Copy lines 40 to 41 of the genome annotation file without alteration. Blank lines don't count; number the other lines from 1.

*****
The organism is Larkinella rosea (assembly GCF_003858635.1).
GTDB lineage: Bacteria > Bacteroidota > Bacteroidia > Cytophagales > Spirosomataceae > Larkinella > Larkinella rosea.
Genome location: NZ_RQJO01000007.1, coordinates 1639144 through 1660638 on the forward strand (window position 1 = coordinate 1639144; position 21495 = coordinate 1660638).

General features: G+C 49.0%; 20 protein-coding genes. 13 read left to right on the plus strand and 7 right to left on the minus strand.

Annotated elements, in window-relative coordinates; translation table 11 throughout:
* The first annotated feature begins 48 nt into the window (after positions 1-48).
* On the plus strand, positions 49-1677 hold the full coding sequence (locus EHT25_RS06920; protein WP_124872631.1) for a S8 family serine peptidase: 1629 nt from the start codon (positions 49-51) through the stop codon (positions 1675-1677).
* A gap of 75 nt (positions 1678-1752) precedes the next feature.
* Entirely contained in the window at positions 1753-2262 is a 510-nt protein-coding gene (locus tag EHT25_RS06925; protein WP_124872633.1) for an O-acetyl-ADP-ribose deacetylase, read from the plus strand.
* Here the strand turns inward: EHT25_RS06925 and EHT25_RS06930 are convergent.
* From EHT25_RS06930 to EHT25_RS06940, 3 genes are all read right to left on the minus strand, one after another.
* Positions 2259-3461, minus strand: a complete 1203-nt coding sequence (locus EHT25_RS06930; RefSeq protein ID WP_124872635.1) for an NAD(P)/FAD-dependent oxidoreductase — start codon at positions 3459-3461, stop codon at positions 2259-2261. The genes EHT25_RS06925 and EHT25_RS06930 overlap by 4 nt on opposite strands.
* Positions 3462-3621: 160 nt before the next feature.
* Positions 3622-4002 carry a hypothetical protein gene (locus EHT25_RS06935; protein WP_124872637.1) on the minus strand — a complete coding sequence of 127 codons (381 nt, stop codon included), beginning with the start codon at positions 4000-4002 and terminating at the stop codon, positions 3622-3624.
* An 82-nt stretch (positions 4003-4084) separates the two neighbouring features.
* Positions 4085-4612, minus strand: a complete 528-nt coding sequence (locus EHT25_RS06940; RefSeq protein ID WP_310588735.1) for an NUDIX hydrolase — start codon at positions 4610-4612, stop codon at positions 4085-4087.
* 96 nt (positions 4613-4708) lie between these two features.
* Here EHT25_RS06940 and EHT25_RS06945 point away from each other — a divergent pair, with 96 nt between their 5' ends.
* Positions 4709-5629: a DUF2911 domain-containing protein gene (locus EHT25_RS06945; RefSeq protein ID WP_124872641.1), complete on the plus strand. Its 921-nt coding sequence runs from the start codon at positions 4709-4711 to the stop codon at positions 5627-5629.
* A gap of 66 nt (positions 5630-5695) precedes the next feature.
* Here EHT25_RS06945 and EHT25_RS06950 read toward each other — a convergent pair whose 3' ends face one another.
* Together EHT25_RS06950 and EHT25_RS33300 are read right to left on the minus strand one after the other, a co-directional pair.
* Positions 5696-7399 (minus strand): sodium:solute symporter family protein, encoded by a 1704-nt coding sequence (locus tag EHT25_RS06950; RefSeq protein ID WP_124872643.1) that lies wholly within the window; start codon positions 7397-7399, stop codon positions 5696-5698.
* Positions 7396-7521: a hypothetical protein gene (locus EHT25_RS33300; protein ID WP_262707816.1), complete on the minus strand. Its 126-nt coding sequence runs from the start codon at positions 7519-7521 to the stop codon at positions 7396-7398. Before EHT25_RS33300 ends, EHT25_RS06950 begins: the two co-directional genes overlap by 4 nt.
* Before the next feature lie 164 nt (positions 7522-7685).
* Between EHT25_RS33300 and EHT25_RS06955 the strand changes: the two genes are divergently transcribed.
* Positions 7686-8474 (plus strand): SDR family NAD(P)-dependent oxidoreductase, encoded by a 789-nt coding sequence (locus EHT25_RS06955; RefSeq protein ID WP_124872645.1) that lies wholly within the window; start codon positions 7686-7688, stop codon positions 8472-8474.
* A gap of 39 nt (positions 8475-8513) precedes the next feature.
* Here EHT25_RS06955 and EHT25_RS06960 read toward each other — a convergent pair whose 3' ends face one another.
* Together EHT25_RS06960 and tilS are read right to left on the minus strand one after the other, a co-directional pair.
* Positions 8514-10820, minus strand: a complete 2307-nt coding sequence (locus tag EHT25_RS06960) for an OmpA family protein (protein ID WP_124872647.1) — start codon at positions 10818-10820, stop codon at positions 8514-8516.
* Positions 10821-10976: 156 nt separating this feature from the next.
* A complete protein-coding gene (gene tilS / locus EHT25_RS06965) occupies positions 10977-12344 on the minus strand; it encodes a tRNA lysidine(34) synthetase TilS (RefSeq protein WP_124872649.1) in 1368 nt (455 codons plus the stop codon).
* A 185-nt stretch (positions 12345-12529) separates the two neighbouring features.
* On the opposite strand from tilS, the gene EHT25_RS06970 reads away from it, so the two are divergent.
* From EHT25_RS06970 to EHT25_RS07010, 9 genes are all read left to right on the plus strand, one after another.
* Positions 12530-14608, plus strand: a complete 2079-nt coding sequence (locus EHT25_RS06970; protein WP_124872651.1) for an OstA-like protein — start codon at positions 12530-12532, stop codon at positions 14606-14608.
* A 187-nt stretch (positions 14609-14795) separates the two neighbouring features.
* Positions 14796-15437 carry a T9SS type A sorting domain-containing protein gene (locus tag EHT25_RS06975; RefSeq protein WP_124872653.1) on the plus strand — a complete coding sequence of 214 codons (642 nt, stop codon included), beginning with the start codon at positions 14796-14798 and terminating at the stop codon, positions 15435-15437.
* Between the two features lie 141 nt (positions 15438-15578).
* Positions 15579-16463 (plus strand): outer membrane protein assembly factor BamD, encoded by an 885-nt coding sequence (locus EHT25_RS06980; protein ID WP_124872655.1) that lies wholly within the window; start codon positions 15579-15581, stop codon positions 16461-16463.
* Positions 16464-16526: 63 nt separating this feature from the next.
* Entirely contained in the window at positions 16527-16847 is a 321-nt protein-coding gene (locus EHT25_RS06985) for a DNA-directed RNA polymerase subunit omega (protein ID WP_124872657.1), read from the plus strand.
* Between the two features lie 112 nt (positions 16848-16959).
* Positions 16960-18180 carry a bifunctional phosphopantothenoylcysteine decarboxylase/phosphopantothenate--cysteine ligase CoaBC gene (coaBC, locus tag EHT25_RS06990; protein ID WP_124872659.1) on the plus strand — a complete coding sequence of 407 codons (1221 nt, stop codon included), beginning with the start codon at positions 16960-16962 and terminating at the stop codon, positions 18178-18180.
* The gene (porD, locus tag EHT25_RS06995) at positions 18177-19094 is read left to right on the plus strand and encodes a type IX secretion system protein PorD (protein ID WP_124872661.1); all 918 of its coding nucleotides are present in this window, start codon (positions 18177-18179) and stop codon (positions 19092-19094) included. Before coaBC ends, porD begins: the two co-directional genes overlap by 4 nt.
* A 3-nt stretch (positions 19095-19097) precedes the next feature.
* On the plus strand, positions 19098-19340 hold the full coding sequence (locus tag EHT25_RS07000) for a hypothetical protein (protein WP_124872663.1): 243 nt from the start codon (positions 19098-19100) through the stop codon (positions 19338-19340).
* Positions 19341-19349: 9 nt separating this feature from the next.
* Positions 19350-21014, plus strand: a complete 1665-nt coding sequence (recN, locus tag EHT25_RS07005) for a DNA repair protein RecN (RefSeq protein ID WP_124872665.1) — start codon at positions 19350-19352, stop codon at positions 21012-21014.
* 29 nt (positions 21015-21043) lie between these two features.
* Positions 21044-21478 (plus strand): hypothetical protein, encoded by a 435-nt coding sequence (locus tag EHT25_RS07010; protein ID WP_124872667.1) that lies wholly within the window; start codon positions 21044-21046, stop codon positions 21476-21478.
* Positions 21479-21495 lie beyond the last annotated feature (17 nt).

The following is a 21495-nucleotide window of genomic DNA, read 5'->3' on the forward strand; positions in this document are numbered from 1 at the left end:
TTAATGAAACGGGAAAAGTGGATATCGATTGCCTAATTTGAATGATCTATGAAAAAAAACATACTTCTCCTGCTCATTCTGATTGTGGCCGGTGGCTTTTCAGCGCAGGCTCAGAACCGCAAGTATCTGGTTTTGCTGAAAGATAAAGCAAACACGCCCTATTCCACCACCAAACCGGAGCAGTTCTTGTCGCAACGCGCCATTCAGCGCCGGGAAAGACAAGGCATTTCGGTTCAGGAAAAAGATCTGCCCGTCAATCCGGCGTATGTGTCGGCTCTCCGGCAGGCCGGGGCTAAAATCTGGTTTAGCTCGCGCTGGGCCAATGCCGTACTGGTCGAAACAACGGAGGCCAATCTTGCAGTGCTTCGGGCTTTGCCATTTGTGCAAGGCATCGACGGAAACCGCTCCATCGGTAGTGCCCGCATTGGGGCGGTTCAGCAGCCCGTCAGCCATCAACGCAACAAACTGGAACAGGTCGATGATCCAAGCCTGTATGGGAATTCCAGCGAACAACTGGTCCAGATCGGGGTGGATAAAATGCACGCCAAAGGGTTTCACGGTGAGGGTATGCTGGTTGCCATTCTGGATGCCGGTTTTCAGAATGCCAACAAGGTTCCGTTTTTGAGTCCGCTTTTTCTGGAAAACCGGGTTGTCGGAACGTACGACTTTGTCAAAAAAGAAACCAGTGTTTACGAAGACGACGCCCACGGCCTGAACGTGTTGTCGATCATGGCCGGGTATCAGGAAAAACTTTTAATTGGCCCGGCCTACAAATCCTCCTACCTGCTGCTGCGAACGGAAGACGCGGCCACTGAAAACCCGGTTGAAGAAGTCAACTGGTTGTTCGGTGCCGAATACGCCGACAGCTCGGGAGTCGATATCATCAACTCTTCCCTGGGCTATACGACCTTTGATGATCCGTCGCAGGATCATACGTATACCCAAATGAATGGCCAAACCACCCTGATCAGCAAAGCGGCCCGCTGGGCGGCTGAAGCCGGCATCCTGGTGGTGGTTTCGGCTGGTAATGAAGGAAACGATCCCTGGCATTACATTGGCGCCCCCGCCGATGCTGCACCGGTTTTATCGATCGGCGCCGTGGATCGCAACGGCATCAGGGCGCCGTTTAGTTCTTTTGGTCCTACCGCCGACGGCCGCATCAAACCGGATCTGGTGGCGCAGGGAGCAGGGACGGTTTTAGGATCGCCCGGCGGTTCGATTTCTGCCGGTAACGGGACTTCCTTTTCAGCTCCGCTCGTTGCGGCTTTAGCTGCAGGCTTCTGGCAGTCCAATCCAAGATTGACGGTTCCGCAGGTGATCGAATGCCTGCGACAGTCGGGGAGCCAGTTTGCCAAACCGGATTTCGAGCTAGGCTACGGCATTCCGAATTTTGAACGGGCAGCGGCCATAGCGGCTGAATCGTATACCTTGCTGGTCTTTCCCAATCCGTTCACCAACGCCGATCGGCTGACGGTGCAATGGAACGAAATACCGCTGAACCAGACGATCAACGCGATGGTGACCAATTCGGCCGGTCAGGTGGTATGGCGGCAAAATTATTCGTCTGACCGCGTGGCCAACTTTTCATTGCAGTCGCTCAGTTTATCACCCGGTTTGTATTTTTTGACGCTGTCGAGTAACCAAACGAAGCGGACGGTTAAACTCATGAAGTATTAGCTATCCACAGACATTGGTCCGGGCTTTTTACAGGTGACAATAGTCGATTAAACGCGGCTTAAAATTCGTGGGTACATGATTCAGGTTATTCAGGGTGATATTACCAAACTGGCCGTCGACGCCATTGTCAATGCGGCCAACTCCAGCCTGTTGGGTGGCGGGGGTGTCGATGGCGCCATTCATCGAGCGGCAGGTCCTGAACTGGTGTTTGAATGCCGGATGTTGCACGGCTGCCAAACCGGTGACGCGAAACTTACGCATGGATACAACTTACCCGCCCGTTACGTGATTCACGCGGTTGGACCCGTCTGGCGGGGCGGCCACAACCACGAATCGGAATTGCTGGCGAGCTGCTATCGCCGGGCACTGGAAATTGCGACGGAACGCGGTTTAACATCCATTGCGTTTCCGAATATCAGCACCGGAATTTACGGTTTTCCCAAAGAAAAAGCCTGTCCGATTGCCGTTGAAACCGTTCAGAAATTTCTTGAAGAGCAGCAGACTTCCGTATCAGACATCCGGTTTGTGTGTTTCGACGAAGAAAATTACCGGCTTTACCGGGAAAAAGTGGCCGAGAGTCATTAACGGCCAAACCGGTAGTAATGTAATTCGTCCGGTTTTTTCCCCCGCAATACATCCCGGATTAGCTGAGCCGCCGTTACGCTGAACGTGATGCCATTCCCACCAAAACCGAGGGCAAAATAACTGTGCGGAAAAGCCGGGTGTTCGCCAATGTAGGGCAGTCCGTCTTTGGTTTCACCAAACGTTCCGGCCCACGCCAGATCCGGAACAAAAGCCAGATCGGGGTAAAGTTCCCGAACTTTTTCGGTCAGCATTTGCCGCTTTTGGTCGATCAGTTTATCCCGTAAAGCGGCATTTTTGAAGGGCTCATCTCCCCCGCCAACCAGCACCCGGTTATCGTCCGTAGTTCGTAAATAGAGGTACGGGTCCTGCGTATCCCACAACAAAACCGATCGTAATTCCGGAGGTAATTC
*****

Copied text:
* Between the two features lie 141 nt (positions 15438-15578).
* Positions 15579-16463 (plus strand): outer membrane protein assembly factor BamD, encoded by an 885-nt coding sequence (locus EHT25_RS06980; protein ID WP_124872655.1) that lies wholly within the window; start codon positions 15579-15581, stop codon positions 16461-16463.